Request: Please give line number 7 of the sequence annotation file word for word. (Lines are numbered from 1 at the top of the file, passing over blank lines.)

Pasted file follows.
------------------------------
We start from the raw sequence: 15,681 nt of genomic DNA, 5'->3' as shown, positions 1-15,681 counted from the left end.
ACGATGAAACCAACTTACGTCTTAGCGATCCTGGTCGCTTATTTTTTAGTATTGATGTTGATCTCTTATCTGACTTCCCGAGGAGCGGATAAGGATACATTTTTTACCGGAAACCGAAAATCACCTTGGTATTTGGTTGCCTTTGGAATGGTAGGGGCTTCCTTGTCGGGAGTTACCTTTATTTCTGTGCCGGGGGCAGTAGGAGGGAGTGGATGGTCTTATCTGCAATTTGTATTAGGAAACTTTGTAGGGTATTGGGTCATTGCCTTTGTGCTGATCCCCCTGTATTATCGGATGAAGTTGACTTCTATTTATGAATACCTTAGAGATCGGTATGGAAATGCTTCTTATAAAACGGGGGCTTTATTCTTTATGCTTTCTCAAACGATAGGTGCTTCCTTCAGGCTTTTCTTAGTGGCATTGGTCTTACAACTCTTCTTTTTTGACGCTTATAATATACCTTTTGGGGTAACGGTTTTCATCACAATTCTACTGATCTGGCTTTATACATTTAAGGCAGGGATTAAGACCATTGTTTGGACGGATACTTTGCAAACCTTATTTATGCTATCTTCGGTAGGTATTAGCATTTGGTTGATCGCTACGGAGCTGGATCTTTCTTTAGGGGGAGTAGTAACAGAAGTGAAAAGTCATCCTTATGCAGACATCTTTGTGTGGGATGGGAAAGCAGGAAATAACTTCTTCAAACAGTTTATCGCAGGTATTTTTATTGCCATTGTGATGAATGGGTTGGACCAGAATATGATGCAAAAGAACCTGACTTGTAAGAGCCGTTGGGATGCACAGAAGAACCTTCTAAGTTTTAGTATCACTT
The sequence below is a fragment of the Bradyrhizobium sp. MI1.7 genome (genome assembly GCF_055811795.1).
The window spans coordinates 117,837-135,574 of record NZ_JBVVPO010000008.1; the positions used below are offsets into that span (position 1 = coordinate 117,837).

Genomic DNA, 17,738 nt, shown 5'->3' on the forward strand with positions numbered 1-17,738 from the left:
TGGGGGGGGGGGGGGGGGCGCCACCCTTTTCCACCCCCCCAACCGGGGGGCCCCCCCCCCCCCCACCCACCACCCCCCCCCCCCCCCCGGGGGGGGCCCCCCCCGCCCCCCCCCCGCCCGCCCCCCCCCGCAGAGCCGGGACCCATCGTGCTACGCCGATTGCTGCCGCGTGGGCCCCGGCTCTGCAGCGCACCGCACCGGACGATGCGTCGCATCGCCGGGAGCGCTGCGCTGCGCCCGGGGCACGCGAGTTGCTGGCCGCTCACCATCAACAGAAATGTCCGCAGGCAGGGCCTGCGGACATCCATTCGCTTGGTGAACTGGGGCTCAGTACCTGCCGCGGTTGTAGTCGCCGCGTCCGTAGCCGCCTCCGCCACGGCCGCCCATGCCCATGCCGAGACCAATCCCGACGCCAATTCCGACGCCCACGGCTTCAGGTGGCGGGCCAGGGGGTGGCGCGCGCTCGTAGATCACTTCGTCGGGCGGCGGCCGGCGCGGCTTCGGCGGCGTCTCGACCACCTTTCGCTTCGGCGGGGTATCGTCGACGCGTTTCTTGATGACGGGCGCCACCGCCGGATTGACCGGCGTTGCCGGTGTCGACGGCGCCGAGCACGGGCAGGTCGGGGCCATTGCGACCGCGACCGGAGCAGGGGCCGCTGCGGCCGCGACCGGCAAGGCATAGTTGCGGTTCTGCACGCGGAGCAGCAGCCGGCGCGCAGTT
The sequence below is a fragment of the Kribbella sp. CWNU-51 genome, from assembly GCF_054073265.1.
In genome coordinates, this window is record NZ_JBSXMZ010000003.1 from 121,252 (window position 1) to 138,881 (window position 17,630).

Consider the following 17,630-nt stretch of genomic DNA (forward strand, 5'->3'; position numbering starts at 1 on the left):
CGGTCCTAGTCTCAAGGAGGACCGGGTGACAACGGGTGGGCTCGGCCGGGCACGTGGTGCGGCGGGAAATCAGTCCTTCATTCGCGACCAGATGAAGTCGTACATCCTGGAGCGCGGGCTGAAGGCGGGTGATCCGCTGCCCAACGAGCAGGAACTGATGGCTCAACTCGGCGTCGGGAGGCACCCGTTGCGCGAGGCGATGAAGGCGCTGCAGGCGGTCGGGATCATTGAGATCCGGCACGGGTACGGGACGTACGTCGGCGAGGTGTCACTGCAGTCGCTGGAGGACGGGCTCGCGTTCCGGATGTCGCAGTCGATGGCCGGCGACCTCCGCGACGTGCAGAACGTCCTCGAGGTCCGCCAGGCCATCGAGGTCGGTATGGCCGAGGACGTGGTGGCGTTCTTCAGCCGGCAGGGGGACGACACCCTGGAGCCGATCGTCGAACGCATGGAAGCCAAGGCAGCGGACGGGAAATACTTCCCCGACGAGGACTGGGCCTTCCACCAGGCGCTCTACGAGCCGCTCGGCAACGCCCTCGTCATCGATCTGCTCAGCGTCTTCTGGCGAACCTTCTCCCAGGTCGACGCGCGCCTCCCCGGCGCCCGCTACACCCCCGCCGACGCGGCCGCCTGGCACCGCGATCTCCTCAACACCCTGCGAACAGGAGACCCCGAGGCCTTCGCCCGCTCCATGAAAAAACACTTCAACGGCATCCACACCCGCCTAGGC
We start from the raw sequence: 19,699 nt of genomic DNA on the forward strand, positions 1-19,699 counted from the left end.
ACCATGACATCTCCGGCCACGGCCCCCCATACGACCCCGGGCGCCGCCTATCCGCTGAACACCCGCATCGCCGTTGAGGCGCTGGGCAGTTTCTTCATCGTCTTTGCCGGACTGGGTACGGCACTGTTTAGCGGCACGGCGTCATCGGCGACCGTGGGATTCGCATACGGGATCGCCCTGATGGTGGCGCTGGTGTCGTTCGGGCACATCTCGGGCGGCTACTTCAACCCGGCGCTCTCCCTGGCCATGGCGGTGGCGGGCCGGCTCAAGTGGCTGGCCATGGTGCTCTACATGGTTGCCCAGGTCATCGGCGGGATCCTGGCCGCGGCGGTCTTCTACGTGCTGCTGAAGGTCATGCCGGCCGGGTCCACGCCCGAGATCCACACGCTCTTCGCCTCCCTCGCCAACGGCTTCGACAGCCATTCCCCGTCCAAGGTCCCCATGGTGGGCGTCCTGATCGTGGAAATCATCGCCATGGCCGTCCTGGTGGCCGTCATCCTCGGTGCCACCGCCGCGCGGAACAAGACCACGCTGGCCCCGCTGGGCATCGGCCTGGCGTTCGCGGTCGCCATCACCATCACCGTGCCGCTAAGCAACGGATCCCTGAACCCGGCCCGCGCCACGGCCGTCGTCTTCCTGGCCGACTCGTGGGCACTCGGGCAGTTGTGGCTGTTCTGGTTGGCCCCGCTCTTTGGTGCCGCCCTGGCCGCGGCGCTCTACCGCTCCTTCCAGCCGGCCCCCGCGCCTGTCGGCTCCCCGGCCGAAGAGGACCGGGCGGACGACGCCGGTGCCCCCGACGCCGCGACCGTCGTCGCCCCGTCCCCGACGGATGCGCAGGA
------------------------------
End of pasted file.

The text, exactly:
The sequence below is a fragment of the Kribbella sp. CWNU-51 genome, from assembly GCF_054073265.1.